Looking For and Following Liver Disease with Shear Wave Elastography in Ultrasound
Technology is advancing, and more and more often we are able to track disease with imaging, thereby avoiding biopsy. One relatively new imaging technique that we are very excited about it shear wave elastography (SWE). SWE is done with an ultrasound machine and is a way of measuring how hard tissue is. The major use for SWE is looking for and following liver disease since both swelling and scarring make the liver harder.
At Cincinnati Children’s we use Toshiba ultrasound machines, which are able to do SWE. While there is a lot of data about how very diseased livers look and measure on SWE, there is very little data about how healthy pediatric livers look and measure on SWE, particularly Toshiba SWE. Knowing exactly what normal livers look like will help us be more confident about who is healthy and should help us diagnose liver disease at an earlier stage. A current two-part study here at Cincinnati Children’s should give us a lot of data about Toshiba SWE and what healthy and diseased livers look like.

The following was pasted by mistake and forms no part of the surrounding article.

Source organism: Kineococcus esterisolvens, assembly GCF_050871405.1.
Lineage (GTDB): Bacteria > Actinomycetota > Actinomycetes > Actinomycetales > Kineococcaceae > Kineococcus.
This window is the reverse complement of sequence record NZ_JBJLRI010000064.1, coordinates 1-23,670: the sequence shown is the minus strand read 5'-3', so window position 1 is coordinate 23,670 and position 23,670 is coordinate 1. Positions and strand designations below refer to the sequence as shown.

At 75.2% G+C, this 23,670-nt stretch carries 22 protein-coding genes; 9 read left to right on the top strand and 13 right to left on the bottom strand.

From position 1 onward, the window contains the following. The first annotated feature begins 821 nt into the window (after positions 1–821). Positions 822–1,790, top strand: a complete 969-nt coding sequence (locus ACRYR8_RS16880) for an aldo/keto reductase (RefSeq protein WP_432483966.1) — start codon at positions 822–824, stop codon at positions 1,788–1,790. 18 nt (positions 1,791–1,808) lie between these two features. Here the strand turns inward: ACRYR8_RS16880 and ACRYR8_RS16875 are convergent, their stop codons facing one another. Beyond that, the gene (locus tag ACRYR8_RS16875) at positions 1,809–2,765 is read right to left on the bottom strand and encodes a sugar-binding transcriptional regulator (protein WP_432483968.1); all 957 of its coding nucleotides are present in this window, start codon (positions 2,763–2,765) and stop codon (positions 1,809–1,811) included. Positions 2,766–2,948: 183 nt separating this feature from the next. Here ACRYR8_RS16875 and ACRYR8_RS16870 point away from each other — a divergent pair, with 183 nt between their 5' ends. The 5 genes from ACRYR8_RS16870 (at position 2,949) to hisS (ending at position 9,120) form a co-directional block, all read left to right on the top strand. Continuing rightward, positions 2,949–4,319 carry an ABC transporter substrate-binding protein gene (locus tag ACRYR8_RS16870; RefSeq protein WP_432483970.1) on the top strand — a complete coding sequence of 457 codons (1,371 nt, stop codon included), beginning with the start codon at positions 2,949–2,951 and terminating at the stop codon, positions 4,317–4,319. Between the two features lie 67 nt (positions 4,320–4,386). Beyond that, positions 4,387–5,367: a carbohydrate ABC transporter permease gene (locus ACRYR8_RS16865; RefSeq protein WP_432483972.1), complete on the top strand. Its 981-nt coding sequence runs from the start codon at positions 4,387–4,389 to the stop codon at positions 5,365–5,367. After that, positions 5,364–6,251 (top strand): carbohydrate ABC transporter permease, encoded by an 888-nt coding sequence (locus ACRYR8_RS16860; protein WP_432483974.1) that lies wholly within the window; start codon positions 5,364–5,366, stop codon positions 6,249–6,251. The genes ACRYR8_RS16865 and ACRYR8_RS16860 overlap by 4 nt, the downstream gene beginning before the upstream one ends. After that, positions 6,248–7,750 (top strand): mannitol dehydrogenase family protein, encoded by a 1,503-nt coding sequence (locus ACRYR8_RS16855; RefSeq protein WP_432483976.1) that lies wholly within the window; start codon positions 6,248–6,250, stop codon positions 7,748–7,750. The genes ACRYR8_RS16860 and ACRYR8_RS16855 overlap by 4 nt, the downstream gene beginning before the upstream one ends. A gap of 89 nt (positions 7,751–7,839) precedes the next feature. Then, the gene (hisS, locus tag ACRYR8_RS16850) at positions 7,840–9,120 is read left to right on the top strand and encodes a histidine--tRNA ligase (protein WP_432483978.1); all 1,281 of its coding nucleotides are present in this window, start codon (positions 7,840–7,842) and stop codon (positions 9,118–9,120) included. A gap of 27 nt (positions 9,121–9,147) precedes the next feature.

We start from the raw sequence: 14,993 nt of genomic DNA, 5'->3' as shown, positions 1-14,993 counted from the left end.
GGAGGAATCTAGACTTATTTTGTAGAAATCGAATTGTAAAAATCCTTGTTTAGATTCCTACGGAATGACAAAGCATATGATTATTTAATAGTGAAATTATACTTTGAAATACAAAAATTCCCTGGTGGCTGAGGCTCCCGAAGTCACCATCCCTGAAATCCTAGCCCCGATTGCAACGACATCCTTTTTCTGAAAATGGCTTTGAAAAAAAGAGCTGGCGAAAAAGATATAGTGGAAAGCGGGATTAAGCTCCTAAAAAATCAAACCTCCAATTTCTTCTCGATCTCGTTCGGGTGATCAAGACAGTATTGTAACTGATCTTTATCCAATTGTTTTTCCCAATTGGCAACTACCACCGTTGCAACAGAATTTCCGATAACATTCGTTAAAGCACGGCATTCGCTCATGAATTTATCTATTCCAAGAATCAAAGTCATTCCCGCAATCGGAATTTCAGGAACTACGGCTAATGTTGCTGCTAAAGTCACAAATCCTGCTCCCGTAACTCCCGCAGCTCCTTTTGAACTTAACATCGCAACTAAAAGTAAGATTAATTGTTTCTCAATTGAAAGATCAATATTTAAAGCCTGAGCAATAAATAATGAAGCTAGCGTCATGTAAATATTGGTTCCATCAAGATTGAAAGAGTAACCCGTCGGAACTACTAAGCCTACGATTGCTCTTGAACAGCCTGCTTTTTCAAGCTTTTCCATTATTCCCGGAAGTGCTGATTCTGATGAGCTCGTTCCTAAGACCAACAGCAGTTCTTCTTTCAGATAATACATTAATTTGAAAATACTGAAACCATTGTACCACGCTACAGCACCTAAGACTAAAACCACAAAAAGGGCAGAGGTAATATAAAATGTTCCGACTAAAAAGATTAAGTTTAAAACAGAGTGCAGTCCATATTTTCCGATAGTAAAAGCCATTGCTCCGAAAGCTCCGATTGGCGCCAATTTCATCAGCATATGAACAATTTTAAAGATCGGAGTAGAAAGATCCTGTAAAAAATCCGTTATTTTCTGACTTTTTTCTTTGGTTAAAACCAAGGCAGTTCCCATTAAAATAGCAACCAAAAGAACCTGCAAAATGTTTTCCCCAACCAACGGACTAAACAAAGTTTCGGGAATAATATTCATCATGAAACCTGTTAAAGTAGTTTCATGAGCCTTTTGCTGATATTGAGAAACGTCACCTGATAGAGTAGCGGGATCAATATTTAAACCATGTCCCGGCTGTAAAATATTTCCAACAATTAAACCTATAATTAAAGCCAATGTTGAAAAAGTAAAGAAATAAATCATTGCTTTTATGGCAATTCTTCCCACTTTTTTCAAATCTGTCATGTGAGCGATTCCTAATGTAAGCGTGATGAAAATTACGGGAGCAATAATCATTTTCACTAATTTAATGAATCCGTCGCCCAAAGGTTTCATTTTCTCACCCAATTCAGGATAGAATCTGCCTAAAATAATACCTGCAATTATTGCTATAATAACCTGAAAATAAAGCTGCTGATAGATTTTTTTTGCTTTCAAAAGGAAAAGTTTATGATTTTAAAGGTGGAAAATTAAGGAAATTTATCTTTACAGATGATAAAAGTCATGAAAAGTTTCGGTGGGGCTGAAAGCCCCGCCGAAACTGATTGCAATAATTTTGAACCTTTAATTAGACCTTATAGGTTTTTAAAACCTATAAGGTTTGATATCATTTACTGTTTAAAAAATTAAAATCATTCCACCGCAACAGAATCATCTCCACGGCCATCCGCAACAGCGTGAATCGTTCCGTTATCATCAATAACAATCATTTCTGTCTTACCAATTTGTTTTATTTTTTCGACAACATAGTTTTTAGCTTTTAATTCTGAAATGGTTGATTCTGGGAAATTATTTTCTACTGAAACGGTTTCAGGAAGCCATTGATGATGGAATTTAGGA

Image: Normal shear wave elastography ultrasound in a healthy patient.
Image: Abnormal shear wave elastography ultrasound in a patient with liver disease. In the patient with liver disease, the liver is harder with more yellow and green in the color map compared to the uniform blue in the color map from the healthy child.
Part one of this study is designed to measure normal livers with SWE in heatlhy children and a few adults. We’re also measuring normal pancreas in the same patient to see if maybe going forward we can use SWE to diagnose pancreatic disease. Part two of the study is focused on patients with liver disease, comparing ultrasound SWE to other measures of liver disease, including MRI. While we are focused on SWE in this study, we are also looking at some newer ultrasound imaging techniques to measure changes in liver tissue that might relate to early swelling and accumulation of liver fat.
Contributed by Dr. Andrew Trout and edited by Sparkle Torruella (COORD-REG AFF).